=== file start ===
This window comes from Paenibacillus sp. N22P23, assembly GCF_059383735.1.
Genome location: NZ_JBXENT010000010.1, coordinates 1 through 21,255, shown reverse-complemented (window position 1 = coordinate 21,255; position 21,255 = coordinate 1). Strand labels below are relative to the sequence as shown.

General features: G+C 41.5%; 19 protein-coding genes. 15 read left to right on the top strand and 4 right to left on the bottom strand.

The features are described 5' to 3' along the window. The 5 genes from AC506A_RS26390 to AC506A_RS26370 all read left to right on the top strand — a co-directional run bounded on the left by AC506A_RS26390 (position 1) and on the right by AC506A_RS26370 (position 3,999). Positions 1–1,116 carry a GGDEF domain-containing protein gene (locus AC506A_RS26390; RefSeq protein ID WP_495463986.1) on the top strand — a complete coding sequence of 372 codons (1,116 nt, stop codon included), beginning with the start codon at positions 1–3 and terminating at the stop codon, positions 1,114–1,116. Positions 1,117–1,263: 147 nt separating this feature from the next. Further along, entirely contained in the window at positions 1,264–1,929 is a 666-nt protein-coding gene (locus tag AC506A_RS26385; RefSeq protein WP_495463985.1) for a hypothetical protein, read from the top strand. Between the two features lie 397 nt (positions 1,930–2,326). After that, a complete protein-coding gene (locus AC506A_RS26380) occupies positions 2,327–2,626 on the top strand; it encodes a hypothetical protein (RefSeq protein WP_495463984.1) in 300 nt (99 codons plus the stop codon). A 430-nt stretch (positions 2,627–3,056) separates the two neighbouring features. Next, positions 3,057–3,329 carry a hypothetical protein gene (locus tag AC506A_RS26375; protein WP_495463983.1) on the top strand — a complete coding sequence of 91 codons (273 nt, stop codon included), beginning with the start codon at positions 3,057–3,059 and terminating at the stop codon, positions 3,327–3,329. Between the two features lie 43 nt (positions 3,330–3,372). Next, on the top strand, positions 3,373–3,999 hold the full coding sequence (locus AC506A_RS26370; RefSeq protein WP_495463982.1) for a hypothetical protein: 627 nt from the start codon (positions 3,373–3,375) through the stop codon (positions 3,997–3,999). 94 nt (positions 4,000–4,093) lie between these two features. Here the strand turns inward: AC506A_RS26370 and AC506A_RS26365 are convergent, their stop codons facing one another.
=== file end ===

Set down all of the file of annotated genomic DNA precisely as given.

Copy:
This window comes from Paenibacillus sp. N22P23, assembly GCF_059383735.1.
Genome location: NZ_JBXENT010000010.1, coordinates 1 through 21,255, shown reverse-complemented (window position 1 = coordinate 21,255; position 21,255 = coordinate 1). Strand labels below are relative to the sequence as shown.

General features: G+C 41.5%; 19 protein-coding genes. 15 read left to right on the top strand and 4 right to left on the bottom strand.

The features are described 5' to 3' along the window. The 5 genes from AC506A_RS26390 to AC506A_RS26370 all read left to right on the top strand — a co-directional run bounded on the left by AC506A_RS26390 (position 1) and on the right by AC506A_RS26370 (position 3,999). Positions 1–1,116 carry a GGDEF domain-containing protein gene (locus AC506A_RS26390; RefSeq protein ID WP_495463986.1) on the top strand — a complete coding sequence of 372 codons (1,116 nt, stop codon included), beginning with the start codon at positions 1–3 and terminating at the stop codon, positions 1,114–1,116. Positions 1,117–1,263: 147 nt separating this feature from the next. Further along, entirely contained in the window at positions 1,264–1,929 is a 666-nt protein-coding gene (locus tag AC506A_RS26385; RefSeq protein WP_495463985.1) for a hypothetical protein, read from the top strand. Between the two features lie 397 nt (positions 1,930–2,326). After that, a complete protein-coding gene (locus AC506A_RS26380) occupies positions 2,327–2,626 on the top strand; it encodes a hypothetical protein (RefSeq protein WP_495463984.1) in 300 nt (99 codons plus the stop codon). A 430-nt stretch (positions 2,627–3,056) separates the two neighbouring features. Next, positions 3,057–3,329 carry a hypothetical protein gene (locus tag AC506A_RS26375; protein WP_495463983.1) on the top strand — a complete coding sequence of 91 codons (273 nt, stop codon included), beginning with the start codon at positions 3,057–3,059 and terminating at the stop codon, positions 3,327–3,329. Between the two features lie 43 nt (positions 3,330–3,372). Next, on the top strand, positions 3,373–3,999 hold the full coding sequence (locus AC506A_RS26370; RefSeq protein WP_495463982.1) for a hypothetical protein: 627 nt from the start codon (positions 3,373–3,375) through the stop codon (positions 3,997–3,999). 94 nt (positions 4,000–4,093) lie between these two features. Here the strand turns inward: AC506A_RS26370 and AC506A_RS26365 are convergent, their stop codons facing one another.